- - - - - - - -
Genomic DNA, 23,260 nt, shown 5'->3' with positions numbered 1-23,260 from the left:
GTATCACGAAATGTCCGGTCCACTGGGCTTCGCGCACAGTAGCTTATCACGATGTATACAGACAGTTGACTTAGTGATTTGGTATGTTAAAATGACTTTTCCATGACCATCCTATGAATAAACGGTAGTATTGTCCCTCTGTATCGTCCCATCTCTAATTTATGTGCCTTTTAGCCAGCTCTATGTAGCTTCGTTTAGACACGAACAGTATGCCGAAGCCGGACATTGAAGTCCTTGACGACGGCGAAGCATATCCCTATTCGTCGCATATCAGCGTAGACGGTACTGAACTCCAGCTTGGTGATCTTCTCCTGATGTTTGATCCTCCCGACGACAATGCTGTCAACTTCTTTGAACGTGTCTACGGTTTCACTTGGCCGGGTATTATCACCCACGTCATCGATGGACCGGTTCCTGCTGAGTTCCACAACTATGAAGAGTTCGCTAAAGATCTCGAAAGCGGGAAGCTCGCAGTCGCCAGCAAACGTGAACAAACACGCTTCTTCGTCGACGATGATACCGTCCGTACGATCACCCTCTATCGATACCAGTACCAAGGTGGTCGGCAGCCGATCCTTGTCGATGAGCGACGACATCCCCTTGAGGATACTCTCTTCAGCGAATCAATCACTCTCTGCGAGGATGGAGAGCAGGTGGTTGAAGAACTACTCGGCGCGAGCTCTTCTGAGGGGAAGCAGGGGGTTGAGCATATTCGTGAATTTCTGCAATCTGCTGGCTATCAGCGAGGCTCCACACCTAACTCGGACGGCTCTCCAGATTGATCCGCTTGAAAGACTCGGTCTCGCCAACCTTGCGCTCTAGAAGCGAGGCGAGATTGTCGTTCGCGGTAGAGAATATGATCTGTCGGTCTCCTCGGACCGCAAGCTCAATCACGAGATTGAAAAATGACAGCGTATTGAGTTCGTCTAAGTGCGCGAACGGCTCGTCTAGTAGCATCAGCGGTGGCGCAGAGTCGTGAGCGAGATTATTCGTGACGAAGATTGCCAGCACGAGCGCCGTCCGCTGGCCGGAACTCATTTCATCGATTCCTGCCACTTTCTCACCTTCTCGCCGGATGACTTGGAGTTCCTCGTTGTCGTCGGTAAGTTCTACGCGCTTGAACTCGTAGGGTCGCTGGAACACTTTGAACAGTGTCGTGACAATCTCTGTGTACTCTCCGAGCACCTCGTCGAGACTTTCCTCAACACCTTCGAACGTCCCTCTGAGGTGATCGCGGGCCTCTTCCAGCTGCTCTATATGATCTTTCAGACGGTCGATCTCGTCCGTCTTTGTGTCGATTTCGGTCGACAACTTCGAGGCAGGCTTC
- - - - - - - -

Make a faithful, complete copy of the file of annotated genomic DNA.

Genomic DNA, 23,260 nt, shown 5'->3' with positions numbered 1-23,260 from the left:
GTATCACGAAATGTCCGGTCCACTGGGCTTCGCGCACAGTAGCTTATCACGATGTATACAGACAGTTGACTTAGTGATTTGGTATGTTAAAATGACTTTTCCATGACCATCCTATGAATAAACGGTAGTATTGTCCCTCTGTATCGTCCCATCTCTAATTTATGTGCCTTTTAGCCAGCTCTATGTAGCTTCGTTTAGACACGAACAGTATGCCGAAGCCGGACATTGAAGTCCTTGACGACGGCGAAGCATATCCCTATTCGTCGCATATCAGCGTAGACGGTACTGAACTCCAGCTTGGTGATCTTCTCCTGATGTTTGATCCTCCCGACGACAATGCTGTCAACTTCTTTGAACGTGTCTACGGTTTCACTTGGCCGGGTATTATCACCCACGTCATCGATGGACCGGTTCCTGCTGAGTTCCACAACTATGAAGAGTTCGCTAAAGATCTCGAAAGCGGGAAGCTCGCAGTCGCCAGCAAACGTGAACAAACACGCTTCTTCGTCGACGATGATACCGTCCGTACGATCACCCTCTATCGATACCAGTACCAAGGTGGTCGGCAGCCGATCCTTGTCGATGAGCGACGACATCCCCTTGAGGATACTCTCTTCAGCGAATCAATCACTCTCTGCGAGGATGGAGAGCAGGTGGTTGAAGAACTACTCGGCGCGAGCTCTTCTGAGGGGAAGCAGGGGGTTGAGCATATTCGTGAATTTCTGCAATCTGCTGGCTATCAGCGAGGCTCCACACCTAACTCGGACGGCTCTCCAGATTGATCCGCTTGAAAGACTCGGTCTCGCCAACCTTGCGCTCTAGAAGCGAGGCGAGATTGTCGTTCGCGGTAGAGAATATGATCTGTCGGTCTCCTCGGACCGCAAGCTCAATCACGAGATTGAAAAATGACAGCGTATTGAGTTCGTCTAAGTGCGCGAACGGCTCGTCTAGTAGCATCAGCGGTGGCGCAGAGTCGTGAGCGAGATTATTCGTGACGAAGATTGCCAGCACGAGCGCCGTCCGCTGGCCGGAACTCATTTCATCGATTCCTGCCACTTTCTCACCTTCTCGCCGGATGACTTGGAGTTCCTCGTTGTCGTCGGTAAGTTCTACGCGCTTGAACTCGTAGGGTCGCTGGAACACTTTGAACAGTGTCGTGACAATCTCTGTGTACTCTCCGAGCACCTCGTCGAGACTTTCCTCAACACCTTCGAACGTCCCTCTGAGGTGATCGCGGGCCTCTTCCAGCTGCTCTATATGATCTTTCAGACGGTCGATCTCGTCCGTCTTTGTGTCGATTTCGGTCGACAACTTCGAGGCAGGCTTC